Cue another revelatory statistic

In 1997, an original poster for this movie was sold at Sotheby’s in New York for the staggering sum of $450,360. I have this fact from a listing produced in the year 2000, and even then this was only the third most expensive piece of movie memorabilia in history. It’s insane. That’s not even the fucking movie – you can’t put it into a projector and watch it, all you can do is put it up on the wall and look at it. Except you wouldn’t dare to, because it would be worth more than the building whose wall it adorns. Madness.

Guess what. I once payed someone £50 to own the triangular box that some early versions of Day Of The Tentacle was released in.

So, dear readers, I’ve finally reached the point.

The games industry is currently in an interesting position. While it started out some thirty-or-so years ago as a way for bored computer science students to pass the time while everyone else was in the pub, it is now a multi-billion dollar global industry. Hell, Halo 2 made $125 million on the first day of release. Nothing, and I mean nothing makes that kind of money unless a lot of people are involved. In our own lifetimes games have gone from being just another line of toys, on a par with action figures and comics, to something entirely bigger. More money is spent on games than on literature every year. Yet despite this, the general media perception of games is strikingly similar to those perceptions of movies a hundred years ago. Sure, they’re fun, but it’s not art bitch. But, like movies before them, games too have a spectacular ace up their sleeve: they’re interactive.[/p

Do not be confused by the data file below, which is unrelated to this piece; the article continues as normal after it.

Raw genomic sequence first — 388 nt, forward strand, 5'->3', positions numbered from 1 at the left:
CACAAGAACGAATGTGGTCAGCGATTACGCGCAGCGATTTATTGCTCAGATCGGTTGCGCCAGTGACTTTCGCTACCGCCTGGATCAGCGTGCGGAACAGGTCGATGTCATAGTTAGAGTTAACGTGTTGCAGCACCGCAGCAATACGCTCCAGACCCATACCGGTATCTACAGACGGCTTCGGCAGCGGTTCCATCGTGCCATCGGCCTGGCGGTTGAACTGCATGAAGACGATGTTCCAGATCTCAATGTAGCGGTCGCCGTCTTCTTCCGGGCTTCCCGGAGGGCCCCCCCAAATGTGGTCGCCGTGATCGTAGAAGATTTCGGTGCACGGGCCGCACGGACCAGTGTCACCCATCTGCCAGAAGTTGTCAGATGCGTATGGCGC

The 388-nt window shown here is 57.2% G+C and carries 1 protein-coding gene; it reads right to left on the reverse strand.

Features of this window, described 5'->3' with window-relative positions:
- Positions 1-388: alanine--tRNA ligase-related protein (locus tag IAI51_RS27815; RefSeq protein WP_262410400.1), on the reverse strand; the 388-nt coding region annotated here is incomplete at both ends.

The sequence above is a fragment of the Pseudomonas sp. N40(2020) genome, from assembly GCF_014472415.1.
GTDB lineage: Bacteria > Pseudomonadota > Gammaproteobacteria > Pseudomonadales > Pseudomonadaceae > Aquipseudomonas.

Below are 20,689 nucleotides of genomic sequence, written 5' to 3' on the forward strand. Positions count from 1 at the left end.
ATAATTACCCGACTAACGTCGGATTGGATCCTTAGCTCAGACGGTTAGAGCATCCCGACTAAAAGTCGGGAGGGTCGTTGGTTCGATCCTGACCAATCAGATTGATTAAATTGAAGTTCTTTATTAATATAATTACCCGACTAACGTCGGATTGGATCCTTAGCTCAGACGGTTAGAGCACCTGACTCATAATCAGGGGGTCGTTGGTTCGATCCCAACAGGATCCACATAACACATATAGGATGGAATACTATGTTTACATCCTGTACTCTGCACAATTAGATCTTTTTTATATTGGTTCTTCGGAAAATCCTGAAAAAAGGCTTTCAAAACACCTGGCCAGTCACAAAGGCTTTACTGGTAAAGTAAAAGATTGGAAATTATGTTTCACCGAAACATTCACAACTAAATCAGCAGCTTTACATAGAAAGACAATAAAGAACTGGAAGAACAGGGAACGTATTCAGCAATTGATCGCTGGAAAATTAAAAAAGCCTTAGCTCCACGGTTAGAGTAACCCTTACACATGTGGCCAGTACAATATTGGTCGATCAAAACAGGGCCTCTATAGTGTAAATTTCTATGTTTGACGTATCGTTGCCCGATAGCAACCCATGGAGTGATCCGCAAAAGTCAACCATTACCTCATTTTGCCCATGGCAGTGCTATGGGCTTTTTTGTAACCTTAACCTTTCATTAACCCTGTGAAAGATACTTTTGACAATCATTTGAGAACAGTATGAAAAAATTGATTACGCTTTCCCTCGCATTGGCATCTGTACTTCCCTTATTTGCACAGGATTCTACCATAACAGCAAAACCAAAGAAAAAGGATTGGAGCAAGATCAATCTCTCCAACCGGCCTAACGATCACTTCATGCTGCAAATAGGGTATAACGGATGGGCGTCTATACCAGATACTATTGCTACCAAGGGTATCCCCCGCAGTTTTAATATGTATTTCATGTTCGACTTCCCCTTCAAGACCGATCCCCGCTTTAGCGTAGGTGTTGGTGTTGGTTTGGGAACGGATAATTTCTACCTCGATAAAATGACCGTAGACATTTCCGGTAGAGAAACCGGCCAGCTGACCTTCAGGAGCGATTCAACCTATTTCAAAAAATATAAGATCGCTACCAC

Is it so hard to believe that by the end of this century, the games industry will be as respected and revered as the Hollywood of today? I don’t think so. But there’s an interesting difference between the way games and movies started out in this world. Observe:

When movies began, there was only one way to see them – in a cinema. You had no way of watching them at home, so there was nothing for sale. This makes old movie memorabilia extremely rare, and as such, more valuable. Games, however, are designed to be used at home. They’re made for the individual, not an audience. The interesting thing is, despite the industry being only a fraction as successful as it is now, early games were released in huge boxes with elaborate artwork, and contained all sorts of gimcracks designed to prevent copyright piracy. This website is even named after such a device, the ‘MixnMojo wheel’ from Monkey Island 2. However, they were mass produced, and as such nowhere near as rare as their movie equivalents. But here’s the thing – no-one took care of these things. They were piled up underneath the computer table, and eventually once ones game collection became too big to store, the intervention of mother would invariably result in many boxes and the corresponding paraphernalia being thrown into the bin. After all, the disk is the important thing, and besides – this is an old one! You don’t even play it anymore.

So, whilst old movie memorabilia is rare for the fact that it was in limited production, old game memorabilia is rare for the fact that games, uniquely out of the four main arenas of entertainment (movies, music, games, literature) don’t age well. The Beatles still sell a million CD’s every week (maybe) and The Canterbury Tales, while not on the bestseller list, is still in demand enough to warrant reprint after reprint. Who amongst you hasn’t bought a ‘Special Edition’ DVD of your favourite movie? But games, games are different. If it doesn’t have the latest graphics, or you can’t play it online against all your friends, people don’t want to play it.

So it will be that one day in the very distant future, when someone from this very community sells an original “Maniac Mansion (boxed, IBM)” at Sotheby’s, a thousand cries of “d’oh!” will ring out across the world. Because LucasArts games aren’t just ‘old games’. They’re bloody good old games. Hell, look at us – we’re a huge community considering we’re based around a game that turns fifteen this October. Time will be kind to the LucasArts adventures, because almost everyone who has come into contact with them has fond memories of them.

I suppose I’ve taken a very roundabout way of saying: don’t sell your old games. They’re going to be worth something one day. Trust me. You owe it to your kids.